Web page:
Never Say Never Again poster

Review: Never Say Never Again (1983)

by Trey Lawson – celluloidsheep.wordpress.com

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Best Bad Quote:

Good to see you Mr. Bond. Things’ve been awfully dull ’round here. I hope we’re going to see some gratuitous sex and violence in this one!”

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Consider this a protest. I refuse to even acknowledge a certain similarly-titled 3D travesty featuring a certain young pop star, so I’m reviewing this instead. The James Bond franchise has a surprisingly complex history. While most of the films were released by EON/United Artists/MGM, every so often an “unofficial” Bond movie would sneak through the cracks. The parody version of Casino Royalehappened because the film rights to that novel had been sold separately from the rest of the others. Never Say Never Again, however, is the result of a much weirder story.

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The fourth James Bond film, Thunderball, was based on a novel which originated as a draft screenplay for a proposed Bond movie – the catch is that the original draft was not solely written by Ian Fleming. He collaborated with a close friend, Kevin McClory, who ultimately had a falling out with both Fleming and EON Productions. The resulting lawsuits left McClory with the rights to the Thunderballplot, as well as a significant claim to the character of Blofeld (which explains his absence from the franchise from 1980 on). Thus, McClory was able to make his own James Bond film – but ONLY if it was a remake of Thunderball.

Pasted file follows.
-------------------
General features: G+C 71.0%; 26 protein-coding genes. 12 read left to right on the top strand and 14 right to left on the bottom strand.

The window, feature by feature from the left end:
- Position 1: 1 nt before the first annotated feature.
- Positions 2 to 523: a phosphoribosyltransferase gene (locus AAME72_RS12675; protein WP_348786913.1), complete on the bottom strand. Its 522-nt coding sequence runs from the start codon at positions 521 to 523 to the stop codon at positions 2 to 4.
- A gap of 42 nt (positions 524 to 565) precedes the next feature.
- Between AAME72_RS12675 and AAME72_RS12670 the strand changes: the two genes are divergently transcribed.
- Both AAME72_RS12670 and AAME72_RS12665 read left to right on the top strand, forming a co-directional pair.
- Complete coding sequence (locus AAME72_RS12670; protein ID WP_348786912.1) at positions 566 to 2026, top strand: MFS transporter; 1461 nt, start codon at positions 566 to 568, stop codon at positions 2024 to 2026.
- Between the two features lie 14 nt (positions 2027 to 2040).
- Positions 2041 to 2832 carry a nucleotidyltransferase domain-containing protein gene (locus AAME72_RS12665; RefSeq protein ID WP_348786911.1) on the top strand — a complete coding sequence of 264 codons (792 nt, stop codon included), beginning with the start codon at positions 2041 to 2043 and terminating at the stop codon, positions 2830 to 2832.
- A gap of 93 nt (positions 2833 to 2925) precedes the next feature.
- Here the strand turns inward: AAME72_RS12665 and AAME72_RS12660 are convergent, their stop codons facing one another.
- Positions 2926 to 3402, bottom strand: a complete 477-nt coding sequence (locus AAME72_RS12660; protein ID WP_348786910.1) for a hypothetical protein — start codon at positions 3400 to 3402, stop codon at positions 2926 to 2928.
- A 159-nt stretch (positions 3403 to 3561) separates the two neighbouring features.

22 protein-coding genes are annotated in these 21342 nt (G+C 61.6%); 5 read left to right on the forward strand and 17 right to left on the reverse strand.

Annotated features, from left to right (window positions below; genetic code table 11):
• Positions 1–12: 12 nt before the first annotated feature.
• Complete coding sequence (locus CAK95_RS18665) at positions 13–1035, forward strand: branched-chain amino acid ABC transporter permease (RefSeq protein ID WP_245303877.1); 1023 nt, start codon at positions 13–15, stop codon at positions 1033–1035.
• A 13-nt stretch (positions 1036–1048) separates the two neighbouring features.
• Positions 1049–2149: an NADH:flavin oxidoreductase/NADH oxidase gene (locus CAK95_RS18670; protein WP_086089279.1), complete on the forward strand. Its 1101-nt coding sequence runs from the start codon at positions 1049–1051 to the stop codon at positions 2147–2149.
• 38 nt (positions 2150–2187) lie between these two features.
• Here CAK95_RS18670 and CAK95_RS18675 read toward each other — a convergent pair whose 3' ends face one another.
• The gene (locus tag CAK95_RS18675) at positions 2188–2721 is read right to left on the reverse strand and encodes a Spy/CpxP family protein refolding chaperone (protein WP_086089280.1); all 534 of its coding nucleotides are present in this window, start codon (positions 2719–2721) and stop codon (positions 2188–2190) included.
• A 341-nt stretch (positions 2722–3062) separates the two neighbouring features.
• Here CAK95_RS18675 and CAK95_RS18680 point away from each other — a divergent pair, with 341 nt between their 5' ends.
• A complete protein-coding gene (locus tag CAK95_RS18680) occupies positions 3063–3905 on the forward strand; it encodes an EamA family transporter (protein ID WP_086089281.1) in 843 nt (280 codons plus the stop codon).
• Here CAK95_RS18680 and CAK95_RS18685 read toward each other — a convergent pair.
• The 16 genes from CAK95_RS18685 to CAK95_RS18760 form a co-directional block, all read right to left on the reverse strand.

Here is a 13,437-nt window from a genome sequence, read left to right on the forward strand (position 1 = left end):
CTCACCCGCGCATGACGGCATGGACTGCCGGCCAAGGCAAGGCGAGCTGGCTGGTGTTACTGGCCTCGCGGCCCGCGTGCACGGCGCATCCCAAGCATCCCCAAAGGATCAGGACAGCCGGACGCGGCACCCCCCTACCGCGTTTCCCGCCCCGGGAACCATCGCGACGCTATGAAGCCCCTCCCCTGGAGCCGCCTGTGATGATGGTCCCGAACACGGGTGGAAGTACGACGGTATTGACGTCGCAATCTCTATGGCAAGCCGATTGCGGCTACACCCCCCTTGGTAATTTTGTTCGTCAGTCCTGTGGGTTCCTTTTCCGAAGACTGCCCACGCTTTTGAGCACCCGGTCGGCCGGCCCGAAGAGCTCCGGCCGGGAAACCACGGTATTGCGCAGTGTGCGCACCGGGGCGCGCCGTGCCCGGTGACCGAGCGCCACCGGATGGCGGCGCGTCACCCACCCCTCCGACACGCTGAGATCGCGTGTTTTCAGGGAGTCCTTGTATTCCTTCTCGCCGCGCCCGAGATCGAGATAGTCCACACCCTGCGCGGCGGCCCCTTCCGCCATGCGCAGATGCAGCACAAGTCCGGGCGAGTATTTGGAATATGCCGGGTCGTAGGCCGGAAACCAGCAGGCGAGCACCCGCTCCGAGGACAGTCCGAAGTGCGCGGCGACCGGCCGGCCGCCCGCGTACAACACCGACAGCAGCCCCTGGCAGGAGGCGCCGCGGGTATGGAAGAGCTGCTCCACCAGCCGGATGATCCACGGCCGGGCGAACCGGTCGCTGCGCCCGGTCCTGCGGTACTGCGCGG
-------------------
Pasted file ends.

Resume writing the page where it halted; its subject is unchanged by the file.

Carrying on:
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This brings us to 1983, when Kevin McClory managed to get funding from Warner Bros to release Never Say Never Again. The movie has a lot going for it, actually. It was directed by Irvin Kershner, fresh off of the success of The Empire Strikes Back. Sean Connery returns as James Bond (a major selling point as the film was in direct competition with the Roger Moore Bond film Octopussy), Max von Sydow appears as Blofeld, Kim Basinger is Domino (the Bond girl of the picture), Klaus Maria Brandauer is a very effective villain, and Rowan Atkinson cameos as a humorous British agent stationed in the Bahamas. Plus, over 20 years before Casino Royale cast Jeffrey Wright as Felix Leiter, Never Say Never Again was the first Bond movie to cast an African-American as the character (in this case, pro football player-turned-actor Bernie Casey). The film is full of large-scale action sequences, explosions, gadgets – all the hallmarks of a Bond film.

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So what went wrong?